Greek tragedy shows perils of consequence-free spending

Morning View
Morning View

Greece is now closer to exiting the single currency than at any time since 2012.

In June of that year, Syriza was a serious contender to win the election, but a right-of-centre government was narrowly elected.

The radical left party, headed by Alexis Tsipras, has since taken office in Athens, with Mr Tsipras as prime minister.

But things have not gone according to plan for the anti-austerity party.

It is said that Syriza wants Greece to stay in the euro but the rest of the eurozone has made clear that this cannot be on Syriza’s terms. It has refused to sign up to a significant package of reforms on matters such as pensions and VAT.

This is a tragedy in which the blame can be spread widely around Europe. The Greeks are culpable for their reckless expenditure, inaccurate accounting, corruption, populist pension provision and woefully inefficient tax collection.

But the EU is to blame for letting Greece join the single currency when it was far from ready to do so. Also, monetary policy was set in a way that suited the needs of countries such as Germany rather than peripheral EU states.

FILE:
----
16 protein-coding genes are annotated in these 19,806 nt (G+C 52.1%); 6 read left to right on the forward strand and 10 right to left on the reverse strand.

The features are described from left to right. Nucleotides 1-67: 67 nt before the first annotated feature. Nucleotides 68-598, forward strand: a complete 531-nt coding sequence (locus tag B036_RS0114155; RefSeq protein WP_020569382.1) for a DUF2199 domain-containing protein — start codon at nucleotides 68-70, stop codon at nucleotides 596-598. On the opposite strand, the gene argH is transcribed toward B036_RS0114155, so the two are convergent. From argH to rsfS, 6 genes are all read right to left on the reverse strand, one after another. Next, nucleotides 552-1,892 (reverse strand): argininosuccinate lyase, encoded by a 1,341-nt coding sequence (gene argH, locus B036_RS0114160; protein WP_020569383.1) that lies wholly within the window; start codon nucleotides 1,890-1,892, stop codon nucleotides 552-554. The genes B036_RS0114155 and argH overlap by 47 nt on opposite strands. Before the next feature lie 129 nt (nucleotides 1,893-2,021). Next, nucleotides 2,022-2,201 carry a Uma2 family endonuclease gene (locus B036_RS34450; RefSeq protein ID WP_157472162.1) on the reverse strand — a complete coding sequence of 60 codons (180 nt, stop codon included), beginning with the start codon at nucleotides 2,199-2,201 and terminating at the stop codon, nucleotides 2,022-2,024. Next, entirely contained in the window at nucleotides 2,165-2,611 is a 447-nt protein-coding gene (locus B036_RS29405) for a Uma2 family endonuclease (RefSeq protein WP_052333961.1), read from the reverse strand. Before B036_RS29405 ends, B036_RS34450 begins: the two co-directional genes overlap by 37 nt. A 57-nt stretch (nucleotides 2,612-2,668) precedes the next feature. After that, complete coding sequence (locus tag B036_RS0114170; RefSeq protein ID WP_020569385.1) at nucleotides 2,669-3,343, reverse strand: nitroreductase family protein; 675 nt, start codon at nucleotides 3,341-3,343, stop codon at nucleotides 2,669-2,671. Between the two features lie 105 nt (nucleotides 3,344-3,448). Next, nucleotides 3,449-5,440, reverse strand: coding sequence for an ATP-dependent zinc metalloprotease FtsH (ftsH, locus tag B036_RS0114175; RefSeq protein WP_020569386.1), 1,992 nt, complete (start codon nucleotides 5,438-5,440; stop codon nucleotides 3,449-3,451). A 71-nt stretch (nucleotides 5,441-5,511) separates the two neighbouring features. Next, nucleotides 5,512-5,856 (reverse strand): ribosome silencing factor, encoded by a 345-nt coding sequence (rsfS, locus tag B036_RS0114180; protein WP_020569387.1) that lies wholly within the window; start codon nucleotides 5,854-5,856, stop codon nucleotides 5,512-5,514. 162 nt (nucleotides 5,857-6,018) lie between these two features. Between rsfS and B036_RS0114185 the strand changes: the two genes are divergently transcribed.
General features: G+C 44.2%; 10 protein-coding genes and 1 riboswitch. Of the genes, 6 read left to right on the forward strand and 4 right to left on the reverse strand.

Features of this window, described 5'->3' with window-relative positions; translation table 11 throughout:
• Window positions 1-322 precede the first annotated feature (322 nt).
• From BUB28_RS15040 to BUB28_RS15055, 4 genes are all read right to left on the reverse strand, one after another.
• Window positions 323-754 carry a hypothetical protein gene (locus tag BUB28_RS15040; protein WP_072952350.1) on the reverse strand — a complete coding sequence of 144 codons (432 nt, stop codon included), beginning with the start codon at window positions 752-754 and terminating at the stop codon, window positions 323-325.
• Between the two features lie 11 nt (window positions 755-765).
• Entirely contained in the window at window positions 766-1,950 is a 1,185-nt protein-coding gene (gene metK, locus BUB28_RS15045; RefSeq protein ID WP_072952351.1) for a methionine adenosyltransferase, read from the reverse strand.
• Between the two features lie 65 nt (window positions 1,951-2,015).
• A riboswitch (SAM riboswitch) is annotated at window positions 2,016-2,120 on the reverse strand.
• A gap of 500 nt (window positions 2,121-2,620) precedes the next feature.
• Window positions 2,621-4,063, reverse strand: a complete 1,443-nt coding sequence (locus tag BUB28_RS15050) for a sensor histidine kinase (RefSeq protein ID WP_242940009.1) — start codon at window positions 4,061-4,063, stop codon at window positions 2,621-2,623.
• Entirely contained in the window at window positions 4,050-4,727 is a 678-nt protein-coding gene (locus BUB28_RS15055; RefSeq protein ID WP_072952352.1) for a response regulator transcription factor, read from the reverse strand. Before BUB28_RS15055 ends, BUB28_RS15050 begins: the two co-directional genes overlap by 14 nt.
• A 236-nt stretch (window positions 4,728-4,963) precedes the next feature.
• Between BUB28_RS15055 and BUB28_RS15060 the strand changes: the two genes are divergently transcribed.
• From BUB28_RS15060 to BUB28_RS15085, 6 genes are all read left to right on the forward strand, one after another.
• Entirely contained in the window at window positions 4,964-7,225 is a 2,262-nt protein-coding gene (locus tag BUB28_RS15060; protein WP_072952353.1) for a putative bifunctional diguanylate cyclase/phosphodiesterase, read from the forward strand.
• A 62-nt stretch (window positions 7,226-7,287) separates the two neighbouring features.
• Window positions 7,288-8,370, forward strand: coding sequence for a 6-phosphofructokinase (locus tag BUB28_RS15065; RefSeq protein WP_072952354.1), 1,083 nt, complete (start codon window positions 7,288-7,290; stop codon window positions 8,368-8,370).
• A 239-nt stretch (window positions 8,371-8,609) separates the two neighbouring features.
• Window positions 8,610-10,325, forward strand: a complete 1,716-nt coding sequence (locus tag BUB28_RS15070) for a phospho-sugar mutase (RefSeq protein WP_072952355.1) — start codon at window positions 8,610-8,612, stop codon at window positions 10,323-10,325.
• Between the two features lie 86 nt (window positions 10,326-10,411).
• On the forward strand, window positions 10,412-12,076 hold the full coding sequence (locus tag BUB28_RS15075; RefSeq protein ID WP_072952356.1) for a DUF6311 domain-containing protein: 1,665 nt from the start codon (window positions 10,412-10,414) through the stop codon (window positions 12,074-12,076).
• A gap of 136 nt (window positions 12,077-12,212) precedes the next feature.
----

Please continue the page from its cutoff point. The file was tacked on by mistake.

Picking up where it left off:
A Grexit, if it happens, will send shockwaves across Europe and will cause immense pain to millions of people in Greece who cannot help themselves. The suffering will be appalling. But consequence-free spending ultimately has to be paid by someone.

It is deeply irresponsible for any governing political party to spend money as if it comes out of a tap, heaping debt on to future generations. It is the policy that Sinn Fein adopts.

Currently public investment in schools, hospitals and infrastructure in Northern Ireland is being cut back so that many millions of pounds of unreformed welfare can be pumped into Sinn Fein strongholds.

Consequence-free spending will come to an end in countries ranging from Greece to Scotland. It is always better when it happens by design, rather than by crisis.